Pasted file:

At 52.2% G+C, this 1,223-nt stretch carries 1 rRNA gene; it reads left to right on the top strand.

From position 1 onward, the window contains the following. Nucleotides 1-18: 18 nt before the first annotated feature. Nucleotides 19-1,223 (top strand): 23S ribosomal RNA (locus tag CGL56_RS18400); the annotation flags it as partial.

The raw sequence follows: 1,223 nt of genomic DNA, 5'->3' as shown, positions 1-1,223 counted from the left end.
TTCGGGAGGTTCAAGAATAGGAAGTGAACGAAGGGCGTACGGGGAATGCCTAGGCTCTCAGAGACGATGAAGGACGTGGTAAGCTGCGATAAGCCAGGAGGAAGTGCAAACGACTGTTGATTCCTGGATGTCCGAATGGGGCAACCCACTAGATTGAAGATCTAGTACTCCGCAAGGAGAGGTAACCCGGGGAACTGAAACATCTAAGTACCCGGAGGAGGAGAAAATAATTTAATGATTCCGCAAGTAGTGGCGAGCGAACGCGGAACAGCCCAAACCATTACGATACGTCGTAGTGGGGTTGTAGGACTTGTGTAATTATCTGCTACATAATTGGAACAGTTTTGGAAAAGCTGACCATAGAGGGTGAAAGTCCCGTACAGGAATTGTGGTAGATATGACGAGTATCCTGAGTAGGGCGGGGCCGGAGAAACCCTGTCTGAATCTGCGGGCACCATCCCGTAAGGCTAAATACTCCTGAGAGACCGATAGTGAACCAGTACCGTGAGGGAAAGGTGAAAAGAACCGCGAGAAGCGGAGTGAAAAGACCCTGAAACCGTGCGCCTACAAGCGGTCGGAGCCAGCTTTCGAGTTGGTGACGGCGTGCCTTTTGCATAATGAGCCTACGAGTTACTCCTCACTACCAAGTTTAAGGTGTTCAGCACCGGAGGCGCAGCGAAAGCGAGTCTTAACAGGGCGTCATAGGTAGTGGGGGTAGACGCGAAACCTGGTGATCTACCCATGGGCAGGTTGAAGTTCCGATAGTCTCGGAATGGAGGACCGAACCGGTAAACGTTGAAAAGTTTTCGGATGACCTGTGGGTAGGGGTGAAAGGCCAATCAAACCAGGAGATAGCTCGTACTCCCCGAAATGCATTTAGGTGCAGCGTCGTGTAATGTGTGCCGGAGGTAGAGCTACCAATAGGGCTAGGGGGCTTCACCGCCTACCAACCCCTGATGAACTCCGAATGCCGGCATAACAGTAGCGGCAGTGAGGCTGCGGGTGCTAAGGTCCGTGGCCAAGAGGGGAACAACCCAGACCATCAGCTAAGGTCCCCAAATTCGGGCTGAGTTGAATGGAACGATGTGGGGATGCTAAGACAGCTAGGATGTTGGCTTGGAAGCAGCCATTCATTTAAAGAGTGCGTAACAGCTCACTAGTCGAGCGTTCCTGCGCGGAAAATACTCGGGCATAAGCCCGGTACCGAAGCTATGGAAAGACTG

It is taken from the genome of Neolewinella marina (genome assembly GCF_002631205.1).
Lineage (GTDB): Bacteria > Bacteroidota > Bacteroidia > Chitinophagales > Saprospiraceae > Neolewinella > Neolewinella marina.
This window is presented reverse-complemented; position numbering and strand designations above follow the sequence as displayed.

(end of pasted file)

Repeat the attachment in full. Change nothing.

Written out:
At 52.2% G+C, this 1,223-nt stretch carries 1 rRNA gene; it reads left to right on the top strand.

From position 1 onward, the window contains the following. Nucleotides 1-18: 18 nt before the first annotated feature. Nucleotides 19-1,223 (top strand): 23S ribosomal RNA (locus tag CGL56_RS18400); the annotation flags it as partial.

The raw sequence follows: 1,223 nt of genomic DNA, 5'->3' as shown, positions 1-1,223 counted from the left end.
TTCGGGAGGTTCAAGAATAGGAAGTGAACGAAGGGCGTACGGGGAATGCCTAGGCTCTCAGAGACGATGAAGGACGTGGTAAGCTGCGATAAGCCAGGAGGAAGTGCAAACGACTGTTGATTCCTGGATGTCCGAATGGGGCAACCCACTAGATTGAAGATCTAGTACTCCGCAAGGAGAGGTAACCCGGGGAACTGAAACATCTAAGTACCCGGAGGAGGAGAAAATAATTTAATGATTCCGCAAGTAGTGGCGAGCGAACGCGGAACAGCCCAAACCATTACGATACGTCGTAGTGGGGTTGTAGGACTTGTGTAATTATCTGCTACATAATTGGAACAGTTTTGGAAAAGCTGACCATAGAGGGTGAAAGTCCCGTACAGGAATTGTGGTAGATATGACGAGTATCCTGAGTAGGGCGGGGCCGGAGAAACCCTGTCTGAATCTGCGGGCACCATCCCGTAAGGCTAAATACTCCTGAGAGACCGATAGTGAACCAGTACCGTGAGGGAAAGGTGAAAAGAACCGCGAGAAGCGGAGTGAAAAGACCCTGAAACCGTGCGCCTACAAGCGGTCGGAGCCAGCTTTCGAGTTGGTGACGGCGTGCCTTTTGCATAATGAGCCTACGAGTTACTCCTCACTACCAAGTTTAAGGTGTTCAGCACCGGAGGCGCAGCGAAAGCGAGTCTTAACAGGGCGTCATAGGTAGTGGGGGTAGACGCGAAACCTGGTGATCTACCCATGGGCAGGTTGAAGTTCCGATAGTCTCGGAATGGAGGACCGAACCGGTAAACGTTGAAAAGTTTTCGGATGACCTGTGGGTAGGGGTGAAAGGCCAATCAAACCAGGAGATAGCTCGTACTCCCCGAAATGCATTTAGGTGCAGCGTCGTGTAATGTGTGCCGGAGGTAGAGCTACCAATAGGGCTAGGGGGCTTCACCGCCTACCAACCCCTGATGAACTCCGAATGCCGGCATAACAGTAGCGGCAGTGAGGCTGCGGGTGCTAAGGTCCGTGGCCAAGAGGGGAACAACCCAGACCATCAGCTAAGGTCCCCAAATTCGGGCTGAGTTGAATGGAACGATGTGGGGATGCTAAGACAGCTAGGATGTTGGCTTGGAAGCAGCCATTCATTTAAAGAGTGCGTAACAGCTCACTAGTCGAGCGTTCCTGCGCGGAAAATACTCGGGCATAAGCCCGGTACCGAAGCTATGGAAAGACTG

It is taken from the genome of Neolewinella marina (genome assembly GCF_002631205.1).
Lineage (GTDB): Bacteria > Bacteroidota > Bacteroidia > Chitinophagales > Saprospiraceae > Neolewinella > Neolewinella marina.
This window is presented reverse-complemented; position numbering and strand designations above follow the sequence as displayed.